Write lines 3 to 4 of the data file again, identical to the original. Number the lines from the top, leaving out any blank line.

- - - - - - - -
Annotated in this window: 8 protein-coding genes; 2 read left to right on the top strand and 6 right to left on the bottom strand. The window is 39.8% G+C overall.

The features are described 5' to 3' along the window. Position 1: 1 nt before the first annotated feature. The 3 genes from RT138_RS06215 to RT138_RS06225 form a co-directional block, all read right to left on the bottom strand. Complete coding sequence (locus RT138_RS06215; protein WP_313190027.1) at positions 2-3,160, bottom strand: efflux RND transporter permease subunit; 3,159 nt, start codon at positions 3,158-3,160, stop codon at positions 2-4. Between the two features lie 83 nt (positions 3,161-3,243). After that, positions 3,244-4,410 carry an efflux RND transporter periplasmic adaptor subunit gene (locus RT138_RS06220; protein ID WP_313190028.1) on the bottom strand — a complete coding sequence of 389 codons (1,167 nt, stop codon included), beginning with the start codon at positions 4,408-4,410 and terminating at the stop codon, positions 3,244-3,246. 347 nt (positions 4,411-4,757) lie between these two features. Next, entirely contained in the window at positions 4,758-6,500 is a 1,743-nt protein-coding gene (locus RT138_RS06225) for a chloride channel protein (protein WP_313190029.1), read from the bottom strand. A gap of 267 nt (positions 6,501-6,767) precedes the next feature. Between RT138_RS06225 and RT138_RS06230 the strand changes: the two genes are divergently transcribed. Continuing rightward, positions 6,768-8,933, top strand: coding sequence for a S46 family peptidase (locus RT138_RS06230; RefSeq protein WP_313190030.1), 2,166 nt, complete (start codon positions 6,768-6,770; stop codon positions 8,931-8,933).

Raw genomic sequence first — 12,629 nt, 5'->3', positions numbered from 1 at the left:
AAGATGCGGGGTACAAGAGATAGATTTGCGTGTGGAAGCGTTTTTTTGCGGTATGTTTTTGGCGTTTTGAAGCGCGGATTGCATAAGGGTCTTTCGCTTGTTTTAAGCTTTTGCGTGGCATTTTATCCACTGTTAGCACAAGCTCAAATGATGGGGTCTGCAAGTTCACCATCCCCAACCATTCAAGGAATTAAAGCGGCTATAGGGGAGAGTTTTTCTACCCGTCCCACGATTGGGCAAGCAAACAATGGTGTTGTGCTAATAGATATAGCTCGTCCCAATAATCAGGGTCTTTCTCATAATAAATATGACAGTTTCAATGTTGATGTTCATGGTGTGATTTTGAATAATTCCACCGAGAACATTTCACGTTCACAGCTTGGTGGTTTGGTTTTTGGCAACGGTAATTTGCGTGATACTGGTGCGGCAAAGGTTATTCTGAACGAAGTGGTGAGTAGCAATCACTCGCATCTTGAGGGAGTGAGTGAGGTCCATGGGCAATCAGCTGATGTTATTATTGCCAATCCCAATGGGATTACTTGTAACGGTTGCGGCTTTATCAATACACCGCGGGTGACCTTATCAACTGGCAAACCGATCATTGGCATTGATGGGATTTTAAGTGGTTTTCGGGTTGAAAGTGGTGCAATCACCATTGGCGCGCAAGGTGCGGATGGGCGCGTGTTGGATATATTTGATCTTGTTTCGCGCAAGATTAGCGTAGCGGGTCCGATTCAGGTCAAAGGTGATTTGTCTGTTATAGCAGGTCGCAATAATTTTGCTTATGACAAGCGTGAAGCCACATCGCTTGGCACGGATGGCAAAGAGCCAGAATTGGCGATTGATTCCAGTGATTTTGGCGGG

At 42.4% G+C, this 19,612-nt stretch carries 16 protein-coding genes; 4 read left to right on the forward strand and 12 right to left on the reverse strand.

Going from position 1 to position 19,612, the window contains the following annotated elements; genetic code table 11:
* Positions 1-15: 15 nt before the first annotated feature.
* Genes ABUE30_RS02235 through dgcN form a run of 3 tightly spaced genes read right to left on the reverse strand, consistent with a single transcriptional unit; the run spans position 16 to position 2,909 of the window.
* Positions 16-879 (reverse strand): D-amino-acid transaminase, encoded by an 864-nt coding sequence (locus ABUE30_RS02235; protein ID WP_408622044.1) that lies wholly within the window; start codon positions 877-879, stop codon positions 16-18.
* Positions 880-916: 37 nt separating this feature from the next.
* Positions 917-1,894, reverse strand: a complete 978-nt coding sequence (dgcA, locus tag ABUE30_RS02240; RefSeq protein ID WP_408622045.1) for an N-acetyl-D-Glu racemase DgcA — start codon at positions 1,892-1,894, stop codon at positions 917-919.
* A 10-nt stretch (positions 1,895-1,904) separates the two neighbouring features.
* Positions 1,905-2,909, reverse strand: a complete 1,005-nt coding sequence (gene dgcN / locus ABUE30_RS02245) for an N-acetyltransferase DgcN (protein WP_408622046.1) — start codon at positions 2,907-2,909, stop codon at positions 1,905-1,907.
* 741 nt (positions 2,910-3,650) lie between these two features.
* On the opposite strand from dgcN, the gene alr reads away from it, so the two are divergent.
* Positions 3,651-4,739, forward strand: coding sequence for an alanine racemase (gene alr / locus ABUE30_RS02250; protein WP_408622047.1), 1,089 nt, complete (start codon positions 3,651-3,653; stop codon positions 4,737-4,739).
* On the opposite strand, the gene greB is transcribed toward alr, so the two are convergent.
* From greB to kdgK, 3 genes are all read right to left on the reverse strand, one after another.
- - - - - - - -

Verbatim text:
Raw genomic sequence first — 12,629 nt, 5'->3', positions numbered from 1 at the left:
AAGATGCGGGGTACAAGAGATAGATTTGCGTGTGGAAGCGTTTTTTTGCGGTATGTTTTTGGCGTTTTGAAGCGCGGATTGCATAAGGGTCTTTCGCTTGTTTTAAGCTTTTGCGTGGCATTTTATCCACTGTTAGCACAAGCTCAAATGATGGGGTCTGCAAGTTCACCATCCCCAACCATTCAAGGAATTAAAGCGGCTATAGGGGAGAGTTTTTCTACCCGTCCCACGATTGGGCAAGCAAACAATGGTGTTGTGCTAATAGATATAGCTCGTCCCAATAATCAGGGTCTTTCTCATAATAAATATGACAGTTTCAATGTTGATGTTCATGGTGTGATTTTGAATAATTCCACCGAGAACATTTCACGTTCACAGCTTGGTGGTTTGGTTTTTGGCAACGGTAATTTGCGTGATACTGGTGCGGCAAAGGTTATTCTGAACGAAGTGGTGAGTAGCAATCACTCGCATCTTGAGGGAGTGAGTGAGGTCCATGGGCAATCAGCTGATGTTATTATTGCCAATCCCAATGGGATTACTTGTAACGGTTGCGGCTTTATCAATACACCGCGGGTGACCTTATCAACTGGCAAACCGATCATTGGCATTGATGGGATTTTAAGTGGTTTTCGGGTTGAAAGTGGTGCAATCACCATTGGCGCGCAAGGTGCGGATGGGCGCGTGTTGGATATATTTGATCTTGTTTCGCGCAAGATTAGCGTAGCGGGTCCGATTCAGGTCAAAGGTGATTTGTCTGTTATAGCAGGTCGCAATAATTTTGCTTATGACAAGCGTGAAGCCACATCGCTTGGCACGGATGGCAAAGAGCCAGAATTGGCGATTGATTCCAGTGATTTTGGCGGG